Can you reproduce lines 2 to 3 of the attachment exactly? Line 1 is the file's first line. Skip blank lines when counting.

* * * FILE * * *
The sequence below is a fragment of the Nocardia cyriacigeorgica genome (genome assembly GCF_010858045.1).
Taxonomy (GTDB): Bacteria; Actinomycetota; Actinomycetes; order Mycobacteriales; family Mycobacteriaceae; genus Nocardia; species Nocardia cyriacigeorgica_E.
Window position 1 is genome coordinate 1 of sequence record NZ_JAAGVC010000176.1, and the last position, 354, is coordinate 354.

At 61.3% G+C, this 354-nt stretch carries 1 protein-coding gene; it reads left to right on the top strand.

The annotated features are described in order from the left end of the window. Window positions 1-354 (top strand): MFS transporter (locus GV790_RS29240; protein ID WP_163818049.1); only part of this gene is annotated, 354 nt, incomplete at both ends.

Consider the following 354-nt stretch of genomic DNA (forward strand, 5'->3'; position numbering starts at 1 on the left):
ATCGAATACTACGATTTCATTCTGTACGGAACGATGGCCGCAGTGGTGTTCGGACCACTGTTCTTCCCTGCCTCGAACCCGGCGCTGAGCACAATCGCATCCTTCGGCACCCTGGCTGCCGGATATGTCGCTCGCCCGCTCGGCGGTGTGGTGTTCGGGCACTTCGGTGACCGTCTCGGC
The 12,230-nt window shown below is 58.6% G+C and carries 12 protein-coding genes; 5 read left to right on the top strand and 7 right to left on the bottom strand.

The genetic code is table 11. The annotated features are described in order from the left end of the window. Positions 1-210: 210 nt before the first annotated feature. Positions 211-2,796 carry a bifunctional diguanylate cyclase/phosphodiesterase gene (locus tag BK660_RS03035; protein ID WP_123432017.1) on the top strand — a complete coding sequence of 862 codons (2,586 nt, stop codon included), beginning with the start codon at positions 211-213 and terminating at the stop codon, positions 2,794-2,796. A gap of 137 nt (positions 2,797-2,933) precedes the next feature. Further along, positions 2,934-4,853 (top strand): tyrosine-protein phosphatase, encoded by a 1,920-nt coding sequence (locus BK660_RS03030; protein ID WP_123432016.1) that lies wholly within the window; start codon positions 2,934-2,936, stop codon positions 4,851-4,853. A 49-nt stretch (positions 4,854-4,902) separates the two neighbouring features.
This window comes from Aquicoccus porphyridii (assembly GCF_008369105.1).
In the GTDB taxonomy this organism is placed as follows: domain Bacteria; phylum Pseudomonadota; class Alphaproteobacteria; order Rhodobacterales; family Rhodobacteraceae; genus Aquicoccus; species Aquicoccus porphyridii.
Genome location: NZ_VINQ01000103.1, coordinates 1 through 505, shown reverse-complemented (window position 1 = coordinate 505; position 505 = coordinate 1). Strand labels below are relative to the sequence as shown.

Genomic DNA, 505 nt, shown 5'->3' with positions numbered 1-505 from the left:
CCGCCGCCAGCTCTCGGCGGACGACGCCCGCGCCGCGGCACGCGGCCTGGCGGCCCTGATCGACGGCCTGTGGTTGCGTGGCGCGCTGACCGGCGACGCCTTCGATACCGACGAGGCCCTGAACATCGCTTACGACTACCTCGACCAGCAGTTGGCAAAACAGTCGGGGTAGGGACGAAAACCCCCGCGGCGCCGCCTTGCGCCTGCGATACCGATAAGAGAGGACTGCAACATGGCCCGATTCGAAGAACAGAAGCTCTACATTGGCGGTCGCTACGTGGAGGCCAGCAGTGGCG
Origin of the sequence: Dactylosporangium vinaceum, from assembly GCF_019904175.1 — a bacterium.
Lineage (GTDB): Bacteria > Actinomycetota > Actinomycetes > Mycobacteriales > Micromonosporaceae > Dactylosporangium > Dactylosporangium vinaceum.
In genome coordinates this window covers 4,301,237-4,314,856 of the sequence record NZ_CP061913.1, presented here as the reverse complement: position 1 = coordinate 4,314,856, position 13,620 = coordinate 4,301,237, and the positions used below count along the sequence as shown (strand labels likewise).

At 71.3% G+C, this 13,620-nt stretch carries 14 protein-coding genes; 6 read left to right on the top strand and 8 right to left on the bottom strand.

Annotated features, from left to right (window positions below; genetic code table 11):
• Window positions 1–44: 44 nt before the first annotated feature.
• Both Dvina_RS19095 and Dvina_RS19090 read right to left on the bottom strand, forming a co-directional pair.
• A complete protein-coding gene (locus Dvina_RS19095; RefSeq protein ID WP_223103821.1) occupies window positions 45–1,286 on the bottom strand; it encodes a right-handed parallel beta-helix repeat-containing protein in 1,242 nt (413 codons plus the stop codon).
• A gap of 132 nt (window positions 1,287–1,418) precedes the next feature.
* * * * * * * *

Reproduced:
Taxonomy (GTDB): Bacteria; Actinomycetota; Actinomycetes; order Mycobacteriales; family Mycobacteriaceae; genus Nocardia; species Nocardia cyriacigeorgica_E.
Window position 1 is genome coordinate 1 of sequence record NZ_JAAGVC010000176.1, and the last position, 354, is coordinate 354.